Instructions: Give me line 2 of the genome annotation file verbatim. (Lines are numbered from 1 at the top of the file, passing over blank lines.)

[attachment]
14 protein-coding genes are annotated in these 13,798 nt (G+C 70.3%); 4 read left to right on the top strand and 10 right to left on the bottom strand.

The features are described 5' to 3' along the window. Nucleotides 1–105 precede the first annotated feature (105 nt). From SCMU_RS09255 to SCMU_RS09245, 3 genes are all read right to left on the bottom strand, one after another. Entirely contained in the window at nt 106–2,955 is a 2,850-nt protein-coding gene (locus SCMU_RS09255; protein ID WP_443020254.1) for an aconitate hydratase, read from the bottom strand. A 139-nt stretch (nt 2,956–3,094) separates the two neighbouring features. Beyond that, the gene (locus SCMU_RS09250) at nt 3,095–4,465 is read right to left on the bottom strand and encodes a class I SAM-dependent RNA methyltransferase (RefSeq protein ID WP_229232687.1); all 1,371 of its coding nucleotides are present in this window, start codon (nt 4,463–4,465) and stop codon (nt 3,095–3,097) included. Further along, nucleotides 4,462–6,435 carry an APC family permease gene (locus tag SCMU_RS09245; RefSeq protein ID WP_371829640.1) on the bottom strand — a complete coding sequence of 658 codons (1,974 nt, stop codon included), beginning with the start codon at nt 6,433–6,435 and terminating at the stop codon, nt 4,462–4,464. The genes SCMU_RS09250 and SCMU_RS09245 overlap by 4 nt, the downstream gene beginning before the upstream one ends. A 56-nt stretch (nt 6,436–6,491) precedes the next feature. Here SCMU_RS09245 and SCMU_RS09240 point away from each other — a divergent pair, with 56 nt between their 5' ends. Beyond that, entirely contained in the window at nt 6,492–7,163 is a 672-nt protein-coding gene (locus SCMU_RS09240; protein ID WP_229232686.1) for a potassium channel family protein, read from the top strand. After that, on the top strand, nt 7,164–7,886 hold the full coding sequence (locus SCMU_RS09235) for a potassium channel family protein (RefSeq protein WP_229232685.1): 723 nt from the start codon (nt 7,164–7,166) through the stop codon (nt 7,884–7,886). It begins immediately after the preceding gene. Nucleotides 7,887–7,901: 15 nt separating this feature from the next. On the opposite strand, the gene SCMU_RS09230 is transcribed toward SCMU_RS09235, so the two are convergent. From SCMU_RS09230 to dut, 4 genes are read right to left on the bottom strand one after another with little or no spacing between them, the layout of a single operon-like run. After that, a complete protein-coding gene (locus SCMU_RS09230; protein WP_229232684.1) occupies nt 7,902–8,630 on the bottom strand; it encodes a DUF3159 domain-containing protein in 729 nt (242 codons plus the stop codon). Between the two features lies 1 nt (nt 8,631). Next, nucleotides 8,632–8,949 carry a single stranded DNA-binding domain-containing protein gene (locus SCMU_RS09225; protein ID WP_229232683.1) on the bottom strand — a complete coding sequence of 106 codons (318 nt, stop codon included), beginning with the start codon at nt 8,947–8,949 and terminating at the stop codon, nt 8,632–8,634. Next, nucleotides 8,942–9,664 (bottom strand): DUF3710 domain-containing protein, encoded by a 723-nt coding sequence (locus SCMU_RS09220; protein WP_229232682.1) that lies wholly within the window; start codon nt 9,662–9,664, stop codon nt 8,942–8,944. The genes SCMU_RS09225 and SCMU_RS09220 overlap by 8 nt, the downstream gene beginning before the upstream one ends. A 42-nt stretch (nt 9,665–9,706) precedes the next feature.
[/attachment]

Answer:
The features are described 5' to 3' along the window. Nucleotides 1–105 precede the first annotated feature (105 nt). From SCMU_RS09255 to SCMU_RS09245, 3 genes are all read right to left on the bottom strand, one after another. Entirely contained in the window at nt 106–2,955 is a 2,850-nt protein-coding gene (locus SCMU_RS09255; protein ID WP_443020254.1) for an aconitate hydratase, read from the bottom strand. A 139-nt stretch (nt 2,956–3,094) separates the two neighbouring features. Beyond that, the gene (locus SCMU_RS09250) at nt 3,095–4,465 is read right to left on the bottom strand and encodes a class I SAM-dependent RNA methyltransferase (RefSeq protein ID WP_229232687.1); all 1,371 of its coding nucleotides are present in this window, start codon (nt 4,463–4,465) and stop codon (nt 3,095–3,097) included. Further along, nucleotides 4,462–6,435 carry an APC family permease gene (locus tag SCMU_RS09245; RefSeq protein ID WP_371829640.1) on the bottom strand — a complete coding sequence of 658 codons (1,974 nt, stop codon included), beginning with the start codon at nt 6,433–6,435 and terminating at the stop codon, nt 4,462–4,464. The genes SCMU_RS09250 and SCMU_RS09245 overlap by 4 nt, the downstream gene beginning before the upstream one ends. A 56-nt stretch (nt 6,436–6,491) precedes the next feature. Here SCMU_RS09245 and SCMU_RS09240 point away from each other — a divergent pair, with 56 nt between their 5' ends. Beyond that, entirely contained in the window at nt 6,492–7,163 is a 672-nt protein-coding gene (locus SCMU_RS09240; protein ID WP_229232686.1) for a potassium channel family protein, read from the top strand. After that, on the top strand, nt 7,164–7,886 hold the full coding sequence (locus SCMU_RS09235) for a potassium channel family protein (RefSeq protein WP_229232685.1): 723 nt from the start codon (nt 7,164–7,166) through the stop codon (nt 7,884–7,886). It begins immediately after the preceding gene. Nucleotides 7,887–7,901: 15 nt separating this feature from the next. On the opposite strand, the gene SCMU_RS09230 is transcribed toward SCMU_RS09235, so the two are convergent. From SCMU_RS09230 to dut, 4 genes are read right to left on the bottom strand one after another with little or no spacing between them, the layout of a single operon-like run. After that, a complete protein-coding gene (locus SCMU_RS09230; protein WP_229232684.1) occupies nt 7,902–8,630 on the bottom strand; it encodes a DUF3159 domain-containing protein in 729 nt (242 codons plus the stop codon). Between the two features lies 1 nt (nt 8,631). Next, nucleotides 8,632–8,949 carry a single stranded DNA-binding domain-containing protein gene (locus SCMU_RS09225; protein ID WP_229232683.1) on the bottom strand — a complete coding sequence of 106 codons (318 nt, stop codon included), beginning with the start codon at nt 8,947–8,949 and terminating at the stop codon, nt 8,632–8,634. Next, nucleotides 8,942–9,664 (bottom strand): DUF3710 domain-containing protein, encoded by a 723-nt coding sequence (locus SCMU_RS09220; protein WP_229232682.1) that lies wholly within the window; start codon nt 9,662–9,664, stop codon nt 8,942–8,944. The genes SCMU_RS09225 and SCMU_RS09220 overlap by 8 nt, the downstream gene beginning before the upstream one ends. A 42-nt stretch (nt 9,665–9,706) precedes the next feature.